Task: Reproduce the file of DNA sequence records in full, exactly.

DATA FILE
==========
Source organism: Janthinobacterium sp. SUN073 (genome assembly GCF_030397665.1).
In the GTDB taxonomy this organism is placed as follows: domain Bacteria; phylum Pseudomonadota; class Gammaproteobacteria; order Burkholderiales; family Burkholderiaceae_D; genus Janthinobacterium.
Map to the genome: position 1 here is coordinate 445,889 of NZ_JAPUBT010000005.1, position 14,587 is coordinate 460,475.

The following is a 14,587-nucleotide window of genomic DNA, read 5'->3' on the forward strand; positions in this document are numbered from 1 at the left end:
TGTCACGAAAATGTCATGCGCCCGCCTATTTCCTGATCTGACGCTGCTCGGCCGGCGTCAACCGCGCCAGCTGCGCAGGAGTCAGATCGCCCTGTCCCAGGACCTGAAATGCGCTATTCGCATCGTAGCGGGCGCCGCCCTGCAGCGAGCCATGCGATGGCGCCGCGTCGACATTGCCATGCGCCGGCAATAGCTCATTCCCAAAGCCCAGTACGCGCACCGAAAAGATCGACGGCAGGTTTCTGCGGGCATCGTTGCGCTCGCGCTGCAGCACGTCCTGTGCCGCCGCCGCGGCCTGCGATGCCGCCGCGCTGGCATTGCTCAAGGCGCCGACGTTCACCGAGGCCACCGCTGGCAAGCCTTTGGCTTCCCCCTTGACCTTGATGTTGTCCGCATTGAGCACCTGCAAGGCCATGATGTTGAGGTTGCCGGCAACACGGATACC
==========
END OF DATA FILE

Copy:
Source organism: Janthinobacterium sp. SUN073 (genome assembly GCF_030397665.1).
In the GTDB taxonomy this organism is placed as follows: domain Bacteria; phylum Pseudomonadota; class Gammaproteobacteria; order Burkholderiales; family Burkholderiaceae_D; genus Janthinobacterium.
Map to the genome: position 1 here is coordinate 445,889 of NZ_JAPUBT010000005.1, position 14,587 is coordinate 460,475.

The following is a 14,587-nucleotide window of genomic DNA, read 5'->3' on the forward strand; positions in this document are numbered from 1 at the left end:
TGTCACGAAAATGTCATGCGCCCGCCTATTTCCTGATCTGACGCTGCTCGGCCGGCGTCAACCGCGCCAGCTGCGCAGGAGTCAGATCGCCCTGTCCCAGGACCTGAAATGCGCTATTCGCATCGTAGCGGGCGCCGCCCTGCAGCGAGCCATGCGATGGCGCCGCGTCGACATTGCCATGCGCCGGCAATAGCTCATTCCCAAAGCCCAGTACGCGCACCGAAAAGATCGACGGCAGGTTTCTGCGGGCATCGTTGCGCTCGCGCTGCAGCACGTCCTGTGCCGCCGCCGCGGCCTGCGATGCCGCCGCGCTGGCATTGCTCAAGGCGCCGACGTTCACCGAGGCCACCGCTGGCAAGCCTTTGGCTTCCCCCTTGACCTTGATGTTGTCCGCATTGAGCACCTGCAAGGCCATGATGTTGAGGTTGCCGGCAACACGGATACC